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What Is Cervical Mucus

Updated: Aug 17, 2021

Cervical Mucus:

What is it? Where does it come from? What’s its purpose?


Cervical mucus, also called cervical fluid, is a fluid, or rather, multiple types of fluid, that is produced by the cervix in order to prevent or enable sperm survival.


The cervix contains crypts that, under the influence of hormones, produce different types of cervical mucus throughout the cycle.


Some types prevent sperm survival - and therefore pregnancy - by creating a mucus barrier in the cervix, causing sperm to die in the acidic vaginal environment. Other types do just the opposite, keeping sperm alive for up to 5 days.

Many women notice a progression from dry (no cervical mucus) to sticky, then creamy, and finally clear and stretchy (see image below).

Who cares what’s going on with my cervical mucus?

It’s all about fertility! Cervical mucus typically shifts to clear and stretchy (looks like egg whites) right before ovulation. This means that avoiding sex during this time can allow you to prevent pregnancy.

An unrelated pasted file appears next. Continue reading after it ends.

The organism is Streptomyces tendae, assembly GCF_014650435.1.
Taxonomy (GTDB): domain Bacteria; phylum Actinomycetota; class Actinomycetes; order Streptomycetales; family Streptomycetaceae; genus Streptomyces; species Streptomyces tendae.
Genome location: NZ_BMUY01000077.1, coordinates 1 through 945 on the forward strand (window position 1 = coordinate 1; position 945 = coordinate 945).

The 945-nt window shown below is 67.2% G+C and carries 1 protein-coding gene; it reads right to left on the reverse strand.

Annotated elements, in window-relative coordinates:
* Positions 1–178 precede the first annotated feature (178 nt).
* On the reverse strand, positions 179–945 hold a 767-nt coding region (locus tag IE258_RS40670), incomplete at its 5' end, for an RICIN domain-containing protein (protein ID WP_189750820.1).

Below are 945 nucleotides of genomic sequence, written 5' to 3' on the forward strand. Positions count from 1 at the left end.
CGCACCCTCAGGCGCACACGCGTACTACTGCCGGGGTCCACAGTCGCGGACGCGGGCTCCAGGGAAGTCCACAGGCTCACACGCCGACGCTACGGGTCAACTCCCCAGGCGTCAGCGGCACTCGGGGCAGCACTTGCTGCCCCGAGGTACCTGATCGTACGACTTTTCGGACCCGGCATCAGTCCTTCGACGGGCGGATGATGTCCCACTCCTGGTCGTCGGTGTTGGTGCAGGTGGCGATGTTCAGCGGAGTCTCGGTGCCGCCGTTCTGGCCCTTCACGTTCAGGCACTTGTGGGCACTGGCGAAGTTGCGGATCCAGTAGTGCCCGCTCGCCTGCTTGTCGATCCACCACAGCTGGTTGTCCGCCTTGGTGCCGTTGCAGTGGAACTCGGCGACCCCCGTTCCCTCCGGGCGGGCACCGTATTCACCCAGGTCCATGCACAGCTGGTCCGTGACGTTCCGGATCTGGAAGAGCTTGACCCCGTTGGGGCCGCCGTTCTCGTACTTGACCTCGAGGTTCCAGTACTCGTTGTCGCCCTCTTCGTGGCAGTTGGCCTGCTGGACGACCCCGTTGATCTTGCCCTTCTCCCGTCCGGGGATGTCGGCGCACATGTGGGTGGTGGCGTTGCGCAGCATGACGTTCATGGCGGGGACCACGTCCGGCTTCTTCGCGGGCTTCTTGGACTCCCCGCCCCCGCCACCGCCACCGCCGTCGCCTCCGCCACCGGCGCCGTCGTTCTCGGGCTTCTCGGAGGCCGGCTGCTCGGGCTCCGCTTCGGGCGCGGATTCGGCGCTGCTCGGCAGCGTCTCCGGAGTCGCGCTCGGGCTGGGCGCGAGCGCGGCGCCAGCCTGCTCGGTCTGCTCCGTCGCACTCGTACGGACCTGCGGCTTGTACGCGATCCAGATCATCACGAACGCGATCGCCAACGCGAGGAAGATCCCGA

But what about those semi-fertile days? What the heck does ‘semi-fertile’ (in the picture above) even mean?

It can be tricky to know when exactly your cervical mucus becomes fertile, i.e. capable of keeping sperm alive for 5 days. In my live, online Fertility Awareness program, Beldam Fertility Awareness, I explain exactly how to do this! There are no shades of gray; you’re either fertile or not fertile on any given day. Preventing pregnancy with Fertility Awareness does NOT have to be difficult or confusing.

— Laura


Enjoy these haikus about cervical mucus!


Work with me in a one-on-one Fertility Awareness coaching session!


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